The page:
Sonic Shocks magazine review

From issue 10:

Sonic Shocks 'Honey and Lava' review

Here’s the text:

It’s incredible how progressive rock’s golden era of the 70’s has been making a big return as inspiration since the turn of the millenium — the comeback of bands like Van Der Graaf Generastor and Comus being a part, a festival that allows the best of both eras to be showcased and a new generation emerging from the shadows.

Coralspin are a melting pot of progressive and AOR; the symphonic vocals of Ellie Blyth — a graudate of Leeds University’s conservatorium and a member of Oxford Pro Musica singers’ choir — bring to mind the vulnerability of people such as Sonja Kristina Linwood on tracks like ‘Songbird’, but with the power of artists such as Tarja when the melodic rock side of the band comes out in full force.

The melodic rock side is where Coralspin manage to be as strong as their peers, Asia being one that immediately comes to mind given that band’s history; the combined keyboards and guitar solos on ‘Mistimed’ and the most ‘progressive’ track on the album ‘Sons of the Sleeping Giant’ manage to work without causing a clash between the two genres – let’s say you won’t be seeing them thinking dubstep will be a good idea to go down anytime.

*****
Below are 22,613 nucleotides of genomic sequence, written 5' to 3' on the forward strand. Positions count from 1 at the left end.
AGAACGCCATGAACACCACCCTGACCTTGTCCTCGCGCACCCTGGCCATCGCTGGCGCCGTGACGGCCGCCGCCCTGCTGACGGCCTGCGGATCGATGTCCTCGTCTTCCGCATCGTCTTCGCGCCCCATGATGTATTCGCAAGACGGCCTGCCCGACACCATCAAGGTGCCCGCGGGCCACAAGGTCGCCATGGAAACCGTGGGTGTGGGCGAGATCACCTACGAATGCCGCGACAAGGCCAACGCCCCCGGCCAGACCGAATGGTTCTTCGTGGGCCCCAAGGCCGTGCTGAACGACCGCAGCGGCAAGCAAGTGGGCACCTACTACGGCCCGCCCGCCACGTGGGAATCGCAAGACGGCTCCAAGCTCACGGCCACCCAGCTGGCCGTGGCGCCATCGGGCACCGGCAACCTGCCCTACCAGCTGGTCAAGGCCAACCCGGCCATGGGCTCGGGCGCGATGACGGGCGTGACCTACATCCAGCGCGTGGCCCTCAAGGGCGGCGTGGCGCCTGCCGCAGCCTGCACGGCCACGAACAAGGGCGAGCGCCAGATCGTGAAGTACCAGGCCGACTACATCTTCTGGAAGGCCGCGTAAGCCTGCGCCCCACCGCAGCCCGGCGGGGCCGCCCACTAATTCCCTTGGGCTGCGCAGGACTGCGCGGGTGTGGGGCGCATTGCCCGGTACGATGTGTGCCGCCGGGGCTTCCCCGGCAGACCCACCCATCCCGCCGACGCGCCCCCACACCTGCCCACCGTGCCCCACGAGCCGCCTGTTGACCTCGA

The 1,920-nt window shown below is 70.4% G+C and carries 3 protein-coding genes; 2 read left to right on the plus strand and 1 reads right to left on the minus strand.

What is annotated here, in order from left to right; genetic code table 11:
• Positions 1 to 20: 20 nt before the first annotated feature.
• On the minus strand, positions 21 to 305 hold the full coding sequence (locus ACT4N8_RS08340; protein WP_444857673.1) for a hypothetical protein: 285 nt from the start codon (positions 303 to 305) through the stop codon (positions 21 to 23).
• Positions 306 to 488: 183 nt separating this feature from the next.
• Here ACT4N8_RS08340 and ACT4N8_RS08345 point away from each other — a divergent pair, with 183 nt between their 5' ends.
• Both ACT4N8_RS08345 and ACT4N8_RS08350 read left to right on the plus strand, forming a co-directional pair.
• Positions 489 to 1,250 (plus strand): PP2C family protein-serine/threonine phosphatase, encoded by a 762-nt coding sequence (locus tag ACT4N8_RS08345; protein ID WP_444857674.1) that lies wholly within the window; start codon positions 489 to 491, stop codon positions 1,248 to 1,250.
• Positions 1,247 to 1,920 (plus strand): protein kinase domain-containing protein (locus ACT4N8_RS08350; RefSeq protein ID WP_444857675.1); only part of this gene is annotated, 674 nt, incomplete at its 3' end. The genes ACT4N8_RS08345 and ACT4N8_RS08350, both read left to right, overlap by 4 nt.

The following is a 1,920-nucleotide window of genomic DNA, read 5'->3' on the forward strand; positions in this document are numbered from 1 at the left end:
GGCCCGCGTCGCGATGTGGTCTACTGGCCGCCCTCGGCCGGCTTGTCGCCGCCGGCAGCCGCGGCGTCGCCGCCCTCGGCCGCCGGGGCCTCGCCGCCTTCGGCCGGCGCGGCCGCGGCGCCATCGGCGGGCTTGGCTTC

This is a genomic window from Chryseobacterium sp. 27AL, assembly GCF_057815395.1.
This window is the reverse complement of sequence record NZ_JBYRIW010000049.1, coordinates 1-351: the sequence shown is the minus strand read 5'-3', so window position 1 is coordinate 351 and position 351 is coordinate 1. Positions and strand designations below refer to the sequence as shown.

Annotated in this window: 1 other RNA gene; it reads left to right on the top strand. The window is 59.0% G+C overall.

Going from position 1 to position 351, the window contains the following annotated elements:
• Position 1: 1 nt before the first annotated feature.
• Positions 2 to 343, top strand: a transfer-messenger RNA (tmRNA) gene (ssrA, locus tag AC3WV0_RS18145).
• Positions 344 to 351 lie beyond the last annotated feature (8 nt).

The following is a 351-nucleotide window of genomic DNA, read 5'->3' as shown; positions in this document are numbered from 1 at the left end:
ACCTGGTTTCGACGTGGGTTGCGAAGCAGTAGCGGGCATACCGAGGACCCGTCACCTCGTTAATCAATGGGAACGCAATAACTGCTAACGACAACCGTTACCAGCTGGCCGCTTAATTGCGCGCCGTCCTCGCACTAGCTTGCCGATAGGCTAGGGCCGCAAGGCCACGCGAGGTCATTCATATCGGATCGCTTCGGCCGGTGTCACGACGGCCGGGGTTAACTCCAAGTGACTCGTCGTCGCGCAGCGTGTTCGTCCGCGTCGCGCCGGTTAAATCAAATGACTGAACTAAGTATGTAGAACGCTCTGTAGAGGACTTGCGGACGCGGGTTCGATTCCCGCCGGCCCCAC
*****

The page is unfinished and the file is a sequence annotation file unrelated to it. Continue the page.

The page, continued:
They may be new to the prog scene but, in a world where diversity manages to work more than most, ‘Honey and Lava’ manages to relax the listener and invites them to figure out another band that no doubt in so many years will be an inspiration for the NEXT wave of progressive melodic rock.


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